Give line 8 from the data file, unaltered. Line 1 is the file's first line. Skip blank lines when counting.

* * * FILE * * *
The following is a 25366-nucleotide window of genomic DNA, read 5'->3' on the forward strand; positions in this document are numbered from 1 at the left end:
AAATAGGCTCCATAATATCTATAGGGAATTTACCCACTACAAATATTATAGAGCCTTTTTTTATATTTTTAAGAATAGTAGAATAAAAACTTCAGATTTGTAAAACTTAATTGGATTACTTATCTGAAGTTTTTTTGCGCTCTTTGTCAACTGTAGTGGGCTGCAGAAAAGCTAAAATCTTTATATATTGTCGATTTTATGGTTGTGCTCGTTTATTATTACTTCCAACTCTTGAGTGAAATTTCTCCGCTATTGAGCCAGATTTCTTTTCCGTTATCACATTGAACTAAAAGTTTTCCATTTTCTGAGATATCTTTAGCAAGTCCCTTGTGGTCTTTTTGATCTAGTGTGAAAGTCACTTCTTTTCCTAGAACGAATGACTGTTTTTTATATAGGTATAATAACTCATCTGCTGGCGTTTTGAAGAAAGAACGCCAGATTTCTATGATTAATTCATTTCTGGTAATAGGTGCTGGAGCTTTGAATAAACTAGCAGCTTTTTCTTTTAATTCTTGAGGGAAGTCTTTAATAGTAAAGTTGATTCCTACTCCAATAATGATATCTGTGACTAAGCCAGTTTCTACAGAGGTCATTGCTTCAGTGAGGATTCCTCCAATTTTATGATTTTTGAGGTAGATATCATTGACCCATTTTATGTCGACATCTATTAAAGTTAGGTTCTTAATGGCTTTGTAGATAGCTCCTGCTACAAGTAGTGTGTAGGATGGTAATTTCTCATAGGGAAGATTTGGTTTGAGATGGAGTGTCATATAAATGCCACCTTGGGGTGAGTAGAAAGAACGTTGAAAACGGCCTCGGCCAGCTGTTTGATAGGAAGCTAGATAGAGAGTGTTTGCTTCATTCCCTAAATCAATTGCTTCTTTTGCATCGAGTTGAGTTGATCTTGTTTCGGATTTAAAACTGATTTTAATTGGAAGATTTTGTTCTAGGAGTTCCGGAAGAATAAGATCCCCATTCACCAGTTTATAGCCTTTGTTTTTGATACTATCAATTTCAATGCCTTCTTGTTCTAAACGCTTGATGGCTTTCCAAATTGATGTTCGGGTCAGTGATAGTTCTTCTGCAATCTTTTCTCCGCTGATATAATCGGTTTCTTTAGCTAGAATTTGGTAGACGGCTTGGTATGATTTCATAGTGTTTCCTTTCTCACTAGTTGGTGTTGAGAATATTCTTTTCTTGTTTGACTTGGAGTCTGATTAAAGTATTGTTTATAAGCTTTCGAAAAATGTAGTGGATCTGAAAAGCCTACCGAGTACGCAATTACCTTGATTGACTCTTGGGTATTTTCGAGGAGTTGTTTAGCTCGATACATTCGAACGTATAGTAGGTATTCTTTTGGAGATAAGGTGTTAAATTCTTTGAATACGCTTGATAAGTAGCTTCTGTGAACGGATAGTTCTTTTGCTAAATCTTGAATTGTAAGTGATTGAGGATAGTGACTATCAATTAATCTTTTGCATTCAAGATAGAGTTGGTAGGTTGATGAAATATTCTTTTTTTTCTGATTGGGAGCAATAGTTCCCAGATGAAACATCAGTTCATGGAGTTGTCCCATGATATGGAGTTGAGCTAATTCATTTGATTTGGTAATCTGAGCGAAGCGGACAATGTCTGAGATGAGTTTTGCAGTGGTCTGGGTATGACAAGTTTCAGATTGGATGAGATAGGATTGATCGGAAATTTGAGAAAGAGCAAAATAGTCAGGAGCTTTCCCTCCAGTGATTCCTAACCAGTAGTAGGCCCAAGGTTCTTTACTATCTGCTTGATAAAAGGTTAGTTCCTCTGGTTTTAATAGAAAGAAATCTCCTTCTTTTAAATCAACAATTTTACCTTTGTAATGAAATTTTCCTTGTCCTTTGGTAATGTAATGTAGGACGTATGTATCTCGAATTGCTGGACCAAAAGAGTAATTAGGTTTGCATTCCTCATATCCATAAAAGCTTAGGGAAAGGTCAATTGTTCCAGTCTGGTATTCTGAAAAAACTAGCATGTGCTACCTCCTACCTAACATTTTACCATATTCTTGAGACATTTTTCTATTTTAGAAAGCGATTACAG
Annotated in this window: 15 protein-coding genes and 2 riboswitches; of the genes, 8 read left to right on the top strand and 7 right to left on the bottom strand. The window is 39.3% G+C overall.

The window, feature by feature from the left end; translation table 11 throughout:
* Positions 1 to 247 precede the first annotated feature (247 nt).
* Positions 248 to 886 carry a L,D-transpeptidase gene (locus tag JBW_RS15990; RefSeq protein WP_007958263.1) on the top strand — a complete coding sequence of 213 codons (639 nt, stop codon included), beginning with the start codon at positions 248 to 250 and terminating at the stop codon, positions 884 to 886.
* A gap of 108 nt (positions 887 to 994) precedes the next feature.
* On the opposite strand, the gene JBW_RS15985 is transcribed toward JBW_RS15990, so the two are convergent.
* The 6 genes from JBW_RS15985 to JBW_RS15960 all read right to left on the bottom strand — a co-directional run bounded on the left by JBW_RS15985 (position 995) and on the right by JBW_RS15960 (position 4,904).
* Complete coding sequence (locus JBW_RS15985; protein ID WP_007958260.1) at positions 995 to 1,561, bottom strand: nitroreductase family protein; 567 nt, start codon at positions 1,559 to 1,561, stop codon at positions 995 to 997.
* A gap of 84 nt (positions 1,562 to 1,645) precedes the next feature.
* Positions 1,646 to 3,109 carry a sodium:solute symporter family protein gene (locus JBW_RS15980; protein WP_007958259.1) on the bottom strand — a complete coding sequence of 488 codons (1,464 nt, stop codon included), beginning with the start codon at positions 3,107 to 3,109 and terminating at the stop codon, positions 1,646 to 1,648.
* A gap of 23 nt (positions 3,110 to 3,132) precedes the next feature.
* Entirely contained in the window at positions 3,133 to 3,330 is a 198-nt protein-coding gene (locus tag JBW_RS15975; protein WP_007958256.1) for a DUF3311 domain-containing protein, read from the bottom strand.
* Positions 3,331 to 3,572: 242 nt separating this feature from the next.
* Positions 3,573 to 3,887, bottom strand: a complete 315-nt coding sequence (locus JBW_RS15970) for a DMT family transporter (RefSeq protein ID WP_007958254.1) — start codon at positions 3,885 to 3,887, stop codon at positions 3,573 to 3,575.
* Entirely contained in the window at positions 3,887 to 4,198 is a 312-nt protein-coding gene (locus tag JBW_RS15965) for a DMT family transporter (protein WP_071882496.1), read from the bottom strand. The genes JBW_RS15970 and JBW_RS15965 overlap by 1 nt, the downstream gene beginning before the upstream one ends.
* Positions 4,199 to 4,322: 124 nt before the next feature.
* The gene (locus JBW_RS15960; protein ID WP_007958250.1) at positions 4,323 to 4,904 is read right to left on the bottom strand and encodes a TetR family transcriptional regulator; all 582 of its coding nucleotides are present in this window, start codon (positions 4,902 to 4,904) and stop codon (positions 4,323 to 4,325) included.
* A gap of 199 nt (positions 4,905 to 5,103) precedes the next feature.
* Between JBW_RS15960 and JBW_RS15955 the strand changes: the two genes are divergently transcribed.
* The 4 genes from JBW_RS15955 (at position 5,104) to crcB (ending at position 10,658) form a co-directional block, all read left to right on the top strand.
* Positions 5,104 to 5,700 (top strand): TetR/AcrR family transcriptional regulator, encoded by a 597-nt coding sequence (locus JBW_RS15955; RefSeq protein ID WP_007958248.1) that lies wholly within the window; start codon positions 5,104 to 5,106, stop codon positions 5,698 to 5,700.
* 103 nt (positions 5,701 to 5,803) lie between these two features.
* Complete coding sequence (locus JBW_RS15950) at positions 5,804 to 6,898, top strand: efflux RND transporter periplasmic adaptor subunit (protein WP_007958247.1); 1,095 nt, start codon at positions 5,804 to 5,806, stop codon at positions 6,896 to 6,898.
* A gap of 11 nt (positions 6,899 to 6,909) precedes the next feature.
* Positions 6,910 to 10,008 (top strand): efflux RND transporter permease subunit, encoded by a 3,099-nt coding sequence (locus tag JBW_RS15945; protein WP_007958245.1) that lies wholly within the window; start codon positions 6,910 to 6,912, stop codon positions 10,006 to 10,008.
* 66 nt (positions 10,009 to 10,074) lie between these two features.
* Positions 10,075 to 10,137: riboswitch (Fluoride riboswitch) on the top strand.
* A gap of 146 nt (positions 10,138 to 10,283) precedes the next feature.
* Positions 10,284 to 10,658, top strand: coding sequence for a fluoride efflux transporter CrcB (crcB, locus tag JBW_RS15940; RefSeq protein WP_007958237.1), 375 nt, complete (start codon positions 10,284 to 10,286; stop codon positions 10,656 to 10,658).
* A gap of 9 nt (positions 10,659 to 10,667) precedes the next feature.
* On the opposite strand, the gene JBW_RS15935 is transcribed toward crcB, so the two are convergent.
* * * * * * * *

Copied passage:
* On the opposite strand, the gene JBW_RS15985 is transcribed toward JBW_RS15990, so the two are convergent.